Over the past 30 years, cement companies have been focusing on reducing CO2 emissions through clinker substitution and fuel usage management. Clinker substitution, which can potentially reduce annual global CO2 emissions by up to 1.3 gigatons, is being increasingly explored by leading cement companies. The efficacy of emerging alternative raw materials (ARMs), such as natural pozzolans, calcined clay, and electric arc furnace (EAF) slag, is being evaluated across the industry for early adoption.
Clinker Usage in Cement (2020 and 2050E) and ARM Adoption by Leading Companies
As demand for low-carbon cement increases, more and more companies are likely to adopt ARMs. Therefore, affiliated businesses are aggressively strategizing and researching to make ARMs more effective and affordable.
Plans to offer circular alternatives for 50% of its concrete products; aims for full coverage by 2030
- Planning a unit in Þorlákshöfn that will grind Icelandic tuff into a fine powder for use in cement production
- Partnered with CBI S.A. to construct the world's largest flash calciner, to be completed in 2024
- Collaborated with ThyssenKrupp Steel, the Institute for Technologies of Metals (University of Duisburg-Essen), and Fraunhofer UMSICHT (Sustainability Research Institute) to research the use of EAF slags in the cement industry
Aims 25% RMX sales from ECOPact (low-carbon concrete) by 2025
- Produced the world’s first clinker made entirely from recycled minerals in 2022, at its plant in Altkirch, France
- Launched calcined clay cement in the French market in 2021, as part of the ECO range
- Launched the first calcined clay cement production line in Europe in March 2023
Targets 70% concrete and cement sales through low-carbon Vertua range by 2030
- Collaborated with Ecocem in May 2023 to explore methods of using supplementary cementitious materials in place of clinker to develop low-carbon concrete at its RMX batching plants in France
Drivers of ARM Adoption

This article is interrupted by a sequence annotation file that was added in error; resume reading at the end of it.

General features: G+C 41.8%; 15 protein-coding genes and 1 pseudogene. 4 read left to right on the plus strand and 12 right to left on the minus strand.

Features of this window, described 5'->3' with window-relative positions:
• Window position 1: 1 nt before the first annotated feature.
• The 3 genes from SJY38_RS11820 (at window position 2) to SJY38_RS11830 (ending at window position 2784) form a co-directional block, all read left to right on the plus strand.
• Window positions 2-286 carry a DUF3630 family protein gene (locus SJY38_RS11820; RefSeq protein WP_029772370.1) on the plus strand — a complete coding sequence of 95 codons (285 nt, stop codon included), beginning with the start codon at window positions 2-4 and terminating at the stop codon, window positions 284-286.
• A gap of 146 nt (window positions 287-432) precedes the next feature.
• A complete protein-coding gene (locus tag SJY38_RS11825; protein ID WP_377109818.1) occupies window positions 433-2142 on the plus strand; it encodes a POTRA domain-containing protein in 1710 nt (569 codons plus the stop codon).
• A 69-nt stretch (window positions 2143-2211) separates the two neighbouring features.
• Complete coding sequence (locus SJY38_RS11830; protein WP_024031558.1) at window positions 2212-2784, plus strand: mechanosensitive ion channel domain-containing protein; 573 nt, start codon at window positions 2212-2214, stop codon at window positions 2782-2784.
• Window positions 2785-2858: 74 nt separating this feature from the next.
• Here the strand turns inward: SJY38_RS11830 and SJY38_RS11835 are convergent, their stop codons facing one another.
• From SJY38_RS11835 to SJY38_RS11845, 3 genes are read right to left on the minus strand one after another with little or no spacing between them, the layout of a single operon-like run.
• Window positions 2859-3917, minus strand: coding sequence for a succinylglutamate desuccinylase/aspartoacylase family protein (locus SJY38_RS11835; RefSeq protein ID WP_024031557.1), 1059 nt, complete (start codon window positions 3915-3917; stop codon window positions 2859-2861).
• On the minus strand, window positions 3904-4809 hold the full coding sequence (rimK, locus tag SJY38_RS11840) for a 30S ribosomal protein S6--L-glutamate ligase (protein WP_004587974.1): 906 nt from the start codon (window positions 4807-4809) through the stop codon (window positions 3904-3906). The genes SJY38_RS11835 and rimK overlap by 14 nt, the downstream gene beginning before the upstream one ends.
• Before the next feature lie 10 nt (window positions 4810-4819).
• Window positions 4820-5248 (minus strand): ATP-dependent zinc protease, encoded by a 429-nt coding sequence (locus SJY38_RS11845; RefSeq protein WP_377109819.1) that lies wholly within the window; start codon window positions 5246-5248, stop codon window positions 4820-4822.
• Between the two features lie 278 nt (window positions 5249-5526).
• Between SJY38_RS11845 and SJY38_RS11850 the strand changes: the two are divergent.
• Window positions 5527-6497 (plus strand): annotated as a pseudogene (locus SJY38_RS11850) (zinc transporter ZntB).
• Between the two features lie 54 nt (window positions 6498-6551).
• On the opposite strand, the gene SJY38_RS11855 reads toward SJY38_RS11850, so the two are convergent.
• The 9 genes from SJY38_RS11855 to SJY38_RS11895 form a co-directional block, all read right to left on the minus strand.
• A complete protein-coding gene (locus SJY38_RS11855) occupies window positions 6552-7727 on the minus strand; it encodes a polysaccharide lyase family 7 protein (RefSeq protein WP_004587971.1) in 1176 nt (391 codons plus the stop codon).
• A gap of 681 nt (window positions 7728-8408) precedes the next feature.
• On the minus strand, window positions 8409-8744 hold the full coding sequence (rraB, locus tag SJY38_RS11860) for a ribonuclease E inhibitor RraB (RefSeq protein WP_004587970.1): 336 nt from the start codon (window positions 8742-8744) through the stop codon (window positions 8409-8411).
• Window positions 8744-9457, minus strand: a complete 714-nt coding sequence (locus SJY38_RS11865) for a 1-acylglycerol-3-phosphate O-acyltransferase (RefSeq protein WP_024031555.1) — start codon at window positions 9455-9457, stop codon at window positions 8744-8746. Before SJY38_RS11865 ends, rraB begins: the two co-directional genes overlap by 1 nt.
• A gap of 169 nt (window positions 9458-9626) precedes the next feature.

Demand for low-carbon cement
The use of ARMs is being massively supported by increasing demand for low-carbon cement owing to factors such as cost competitiveness due to decreasing cost and increasing production; improved durability and resistance to weathering; reduced water demand; and enhanced fire resistance.
The adoption of green cement is also being driven by government initiatives, such as rebates and low-interest loans / loan guarantees for businesses that adopt green cement. For example, the UK government offers a 30% tax credit on the cost of installing energy-efficient building materials; Canada offers a rebate of up to USD5,000 for the purchase of green building materials; the UKUK offers a grant of up to GBP50,000 for the construction of green buildings, and France requires all new public buildings to use green cement.
Last but not least, lower energy costs, reduced carbon taxes, and improved brand image, all of which can yield a better return on investment, are propelling the segment to new highs.
Clinker substitution regulations vary across the world, depending on the country or region. They are also evolving constantly. As demand for sustainable cement increases, we expect these regulations to become more stringent. Moreover, the cement industry is moving towards harmonization of regulations across countries, driven by a need to ensure a level playing field for businesses across markets.
Challenges and Way Forward
Clinker substitution is likely to be a key cement industry trend in the coming years if it can overcome a few challenges. The most critical of these challenges are the absence of an adequate number of substitutes and their shortage; high cost; and inadequate performance. For example, some clinker substitutes, such as natural pozzolanas, can have a negative impact on cement performance if they are not enhanced.
However, despite the challenges, clinker substitution is a promising trend that has the potential to make cement a more sustainable building material. The cement industry is working to overcome the challenges, and substitution could become increasingly common in the years to come.